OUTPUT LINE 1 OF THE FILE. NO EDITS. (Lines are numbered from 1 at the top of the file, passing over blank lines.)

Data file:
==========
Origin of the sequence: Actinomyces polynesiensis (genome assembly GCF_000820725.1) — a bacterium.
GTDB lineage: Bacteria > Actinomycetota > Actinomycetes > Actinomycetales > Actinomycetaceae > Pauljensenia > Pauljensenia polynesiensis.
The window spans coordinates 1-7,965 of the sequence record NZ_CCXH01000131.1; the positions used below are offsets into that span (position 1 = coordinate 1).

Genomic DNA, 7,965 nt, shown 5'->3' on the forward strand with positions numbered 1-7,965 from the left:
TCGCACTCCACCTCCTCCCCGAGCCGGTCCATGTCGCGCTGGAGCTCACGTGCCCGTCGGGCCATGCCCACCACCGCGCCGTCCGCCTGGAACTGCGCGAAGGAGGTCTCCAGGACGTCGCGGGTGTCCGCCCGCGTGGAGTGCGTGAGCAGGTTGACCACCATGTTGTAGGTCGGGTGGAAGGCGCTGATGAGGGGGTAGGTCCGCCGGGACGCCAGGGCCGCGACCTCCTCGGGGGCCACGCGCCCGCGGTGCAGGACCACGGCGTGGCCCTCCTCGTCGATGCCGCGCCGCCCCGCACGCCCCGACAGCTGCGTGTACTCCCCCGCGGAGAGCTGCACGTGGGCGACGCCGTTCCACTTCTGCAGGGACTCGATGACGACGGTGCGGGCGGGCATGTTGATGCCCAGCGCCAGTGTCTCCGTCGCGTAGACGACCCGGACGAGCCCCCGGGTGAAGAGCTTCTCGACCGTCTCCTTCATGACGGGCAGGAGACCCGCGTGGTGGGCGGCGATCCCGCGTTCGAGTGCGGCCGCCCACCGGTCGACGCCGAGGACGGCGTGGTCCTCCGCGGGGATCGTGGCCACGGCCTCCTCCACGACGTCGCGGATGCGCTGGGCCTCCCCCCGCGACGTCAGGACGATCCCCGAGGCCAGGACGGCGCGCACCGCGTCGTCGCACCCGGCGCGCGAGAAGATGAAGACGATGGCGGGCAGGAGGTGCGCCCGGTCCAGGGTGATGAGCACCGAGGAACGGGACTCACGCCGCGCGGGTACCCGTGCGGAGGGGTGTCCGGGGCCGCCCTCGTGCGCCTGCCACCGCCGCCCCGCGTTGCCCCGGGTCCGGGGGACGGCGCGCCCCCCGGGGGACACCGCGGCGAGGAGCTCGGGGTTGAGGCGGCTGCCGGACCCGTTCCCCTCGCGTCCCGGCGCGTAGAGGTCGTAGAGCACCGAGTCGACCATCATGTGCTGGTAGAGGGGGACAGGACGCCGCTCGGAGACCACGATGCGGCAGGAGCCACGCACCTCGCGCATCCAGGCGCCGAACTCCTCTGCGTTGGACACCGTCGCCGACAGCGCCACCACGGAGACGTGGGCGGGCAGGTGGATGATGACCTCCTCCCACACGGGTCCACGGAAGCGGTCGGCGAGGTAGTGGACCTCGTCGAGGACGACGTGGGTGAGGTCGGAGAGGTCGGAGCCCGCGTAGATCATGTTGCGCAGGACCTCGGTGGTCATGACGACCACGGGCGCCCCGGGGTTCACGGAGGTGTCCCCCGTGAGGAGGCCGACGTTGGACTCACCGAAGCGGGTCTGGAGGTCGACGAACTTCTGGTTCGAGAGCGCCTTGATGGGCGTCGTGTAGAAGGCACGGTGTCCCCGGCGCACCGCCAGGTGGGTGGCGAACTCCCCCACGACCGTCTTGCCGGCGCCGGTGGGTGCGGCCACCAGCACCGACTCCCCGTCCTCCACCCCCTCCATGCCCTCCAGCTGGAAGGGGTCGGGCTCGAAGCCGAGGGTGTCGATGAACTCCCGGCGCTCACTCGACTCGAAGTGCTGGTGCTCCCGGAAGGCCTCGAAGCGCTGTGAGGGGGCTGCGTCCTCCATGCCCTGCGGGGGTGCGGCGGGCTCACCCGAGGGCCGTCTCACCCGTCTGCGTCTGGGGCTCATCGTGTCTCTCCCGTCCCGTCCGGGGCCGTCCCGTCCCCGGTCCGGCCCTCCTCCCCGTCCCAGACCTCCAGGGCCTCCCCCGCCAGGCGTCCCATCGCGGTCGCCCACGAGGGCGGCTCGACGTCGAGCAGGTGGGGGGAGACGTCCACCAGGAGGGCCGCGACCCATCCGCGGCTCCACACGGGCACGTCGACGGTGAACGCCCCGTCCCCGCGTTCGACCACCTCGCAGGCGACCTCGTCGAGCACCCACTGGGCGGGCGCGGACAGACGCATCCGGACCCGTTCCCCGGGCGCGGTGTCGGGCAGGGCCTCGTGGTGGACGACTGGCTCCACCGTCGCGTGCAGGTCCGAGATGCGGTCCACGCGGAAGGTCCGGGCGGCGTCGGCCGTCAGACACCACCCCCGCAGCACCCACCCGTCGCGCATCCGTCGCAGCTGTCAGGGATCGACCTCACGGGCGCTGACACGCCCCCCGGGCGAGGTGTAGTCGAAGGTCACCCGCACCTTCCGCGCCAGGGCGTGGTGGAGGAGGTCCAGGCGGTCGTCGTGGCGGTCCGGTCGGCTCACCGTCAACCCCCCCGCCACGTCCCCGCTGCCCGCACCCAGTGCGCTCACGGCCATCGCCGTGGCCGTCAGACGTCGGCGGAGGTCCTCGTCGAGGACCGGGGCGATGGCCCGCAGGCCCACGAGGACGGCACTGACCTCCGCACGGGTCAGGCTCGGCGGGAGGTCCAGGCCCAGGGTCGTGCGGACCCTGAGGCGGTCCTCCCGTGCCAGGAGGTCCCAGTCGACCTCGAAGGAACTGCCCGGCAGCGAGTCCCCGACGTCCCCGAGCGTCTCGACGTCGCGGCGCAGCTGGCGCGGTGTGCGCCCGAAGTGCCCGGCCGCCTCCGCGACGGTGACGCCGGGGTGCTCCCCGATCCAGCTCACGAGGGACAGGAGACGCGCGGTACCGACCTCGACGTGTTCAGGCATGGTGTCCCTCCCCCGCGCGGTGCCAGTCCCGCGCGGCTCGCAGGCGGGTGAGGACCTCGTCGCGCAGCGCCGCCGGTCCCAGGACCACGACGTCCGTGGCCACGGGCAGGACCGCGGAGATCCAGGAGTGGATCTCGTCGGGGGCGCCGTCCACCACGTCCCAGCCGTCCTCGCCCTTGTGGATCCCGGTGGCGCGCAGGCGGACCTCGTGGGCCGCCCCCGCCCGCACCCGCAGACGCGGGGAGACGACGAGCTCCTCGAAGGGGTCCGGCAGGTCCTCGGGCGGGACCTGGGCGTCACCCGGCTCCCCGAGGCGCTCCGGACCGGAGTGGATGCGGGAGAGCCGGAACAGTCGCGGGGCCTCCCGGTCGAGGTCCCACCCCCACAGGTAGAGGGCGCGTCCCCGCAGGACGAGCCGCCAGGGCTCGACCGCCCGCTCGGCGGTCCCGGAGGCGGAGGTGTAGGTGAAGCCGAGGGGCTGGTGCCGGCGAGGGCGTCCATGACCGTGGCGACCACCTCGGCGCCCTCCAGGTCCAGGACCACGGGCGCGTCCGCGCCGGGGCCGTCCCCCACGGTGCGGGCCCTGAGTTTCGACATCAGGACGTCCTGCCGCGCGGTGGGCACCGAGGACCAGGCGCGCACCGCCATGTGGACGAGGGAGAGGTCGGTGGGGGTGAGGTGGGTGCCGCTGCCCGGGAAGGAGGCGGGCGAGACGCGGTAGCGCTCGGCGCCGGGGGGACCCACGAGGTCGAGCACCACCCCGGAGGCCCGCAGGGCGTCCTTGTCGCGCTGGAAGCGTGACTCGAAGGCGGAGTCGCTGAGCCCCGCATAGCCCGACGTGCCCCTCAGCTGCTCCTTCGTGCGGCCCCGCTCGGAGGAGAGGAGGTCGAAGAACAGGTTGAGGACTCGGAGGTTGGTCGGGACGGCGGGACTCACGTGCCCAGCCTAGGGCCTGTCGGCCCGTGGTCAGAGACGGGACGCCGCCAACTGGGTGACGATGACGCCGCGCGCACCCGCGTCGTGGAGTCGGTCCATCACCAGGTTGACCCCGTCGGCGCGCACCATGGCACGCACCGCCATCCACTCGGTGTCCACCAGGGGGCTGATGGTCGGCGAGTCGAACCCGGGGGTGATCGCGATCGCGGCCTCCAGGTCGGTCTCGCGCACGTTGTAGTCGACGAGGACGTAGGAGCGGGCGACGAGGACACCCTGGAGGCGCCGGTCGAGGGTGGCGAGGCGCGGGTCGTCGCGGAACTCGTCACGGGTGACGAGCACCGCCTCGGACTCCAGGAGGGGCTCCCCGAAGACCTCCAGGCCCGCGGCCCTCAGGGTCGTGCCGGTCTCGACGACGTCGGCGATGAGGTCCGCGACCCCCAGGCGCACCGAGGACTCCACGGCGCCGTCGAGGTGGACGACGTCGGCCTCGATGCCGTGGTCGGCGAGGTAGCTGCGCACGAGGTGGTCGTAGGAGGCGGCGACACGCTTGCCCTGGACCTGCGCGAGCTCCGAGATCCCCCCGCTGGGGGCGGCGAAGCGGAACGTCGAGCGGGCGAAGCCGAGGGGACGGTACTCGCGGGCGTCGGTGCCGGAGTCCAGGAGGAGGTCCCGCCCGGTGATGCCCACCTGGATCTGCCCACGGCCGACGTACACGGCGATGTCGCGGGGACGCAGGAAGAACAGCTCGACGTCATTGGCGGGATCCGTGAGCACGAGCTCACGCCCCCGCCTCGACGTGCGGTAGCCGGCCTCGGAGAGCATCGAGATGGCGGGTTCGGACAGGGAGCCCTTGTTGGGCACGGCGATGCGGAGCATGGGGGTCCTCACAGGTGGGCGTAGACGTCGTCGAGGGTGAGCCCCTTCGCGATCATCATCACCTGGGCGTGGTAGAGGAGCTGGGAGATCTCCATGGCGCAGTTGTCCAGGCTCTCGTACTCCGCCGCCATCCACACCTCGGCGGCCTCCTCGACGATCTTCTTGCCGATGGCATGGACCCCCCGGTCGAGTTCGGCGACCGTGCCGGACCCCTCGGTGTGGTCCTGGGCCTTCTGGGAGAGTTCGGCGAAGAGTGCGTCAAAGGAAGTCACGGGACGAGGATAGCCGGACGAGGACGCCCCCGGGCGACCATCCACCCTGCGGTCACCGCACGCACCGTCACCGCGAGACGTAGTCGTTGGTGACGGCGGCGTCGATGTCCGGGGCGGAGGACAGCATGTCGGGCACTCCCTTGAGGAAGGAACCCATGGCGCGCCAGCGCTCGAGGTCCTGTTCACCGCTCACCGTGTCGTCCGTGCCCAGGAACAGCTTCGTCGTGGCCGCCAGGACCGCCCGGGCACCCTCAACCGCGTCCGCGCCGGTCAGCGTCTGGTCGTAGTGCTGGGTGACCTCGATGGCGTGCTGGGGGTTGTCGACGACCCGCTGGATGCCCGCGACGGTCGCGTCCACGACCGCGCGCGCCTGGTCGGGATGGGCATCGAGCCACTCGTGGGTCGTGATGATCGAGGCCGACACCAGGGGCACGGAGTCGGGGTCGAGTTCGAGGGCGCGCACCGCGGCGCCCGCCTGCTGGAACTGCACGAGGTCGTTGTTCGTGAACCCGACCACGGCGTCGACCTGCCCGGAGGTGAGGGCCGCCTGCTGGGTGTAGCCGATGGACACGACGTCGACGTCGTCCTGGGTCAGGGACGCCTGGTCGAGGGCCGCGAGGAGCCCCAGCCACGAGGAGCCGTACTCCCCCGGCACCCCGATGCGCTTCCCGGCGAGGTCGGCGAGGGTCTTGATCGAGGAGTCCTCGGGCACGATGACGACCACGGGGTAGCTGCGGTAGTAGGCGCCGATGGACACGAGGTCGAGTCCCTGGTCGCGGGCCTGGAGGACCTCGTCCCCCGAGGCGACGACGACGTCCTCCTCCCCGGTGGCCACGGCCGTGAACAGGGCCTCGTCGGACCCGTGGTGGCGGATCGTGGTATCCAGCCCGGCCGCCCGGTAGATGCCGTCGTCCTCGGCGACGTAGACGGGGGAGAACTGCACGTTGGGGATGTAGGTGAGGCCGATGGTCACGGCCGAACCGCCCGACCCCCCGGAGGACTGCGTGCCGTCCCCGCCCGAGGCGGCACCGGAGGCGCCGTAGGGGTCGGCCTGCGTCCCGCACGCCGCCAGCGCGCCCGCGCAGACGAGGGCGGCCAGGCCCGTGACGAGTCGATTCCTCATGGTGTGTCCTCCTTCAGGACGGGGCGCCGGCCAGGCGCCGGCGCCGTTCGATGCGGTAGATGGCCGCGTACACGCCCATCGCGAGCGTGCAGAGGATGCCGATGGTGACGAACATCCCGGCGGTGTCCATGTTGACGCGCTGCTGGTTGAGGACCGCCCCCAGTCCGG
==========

Origin of the sequence: Actinomyces polynesiensis (genome assembly GCF_000820725.1) — a bacterium.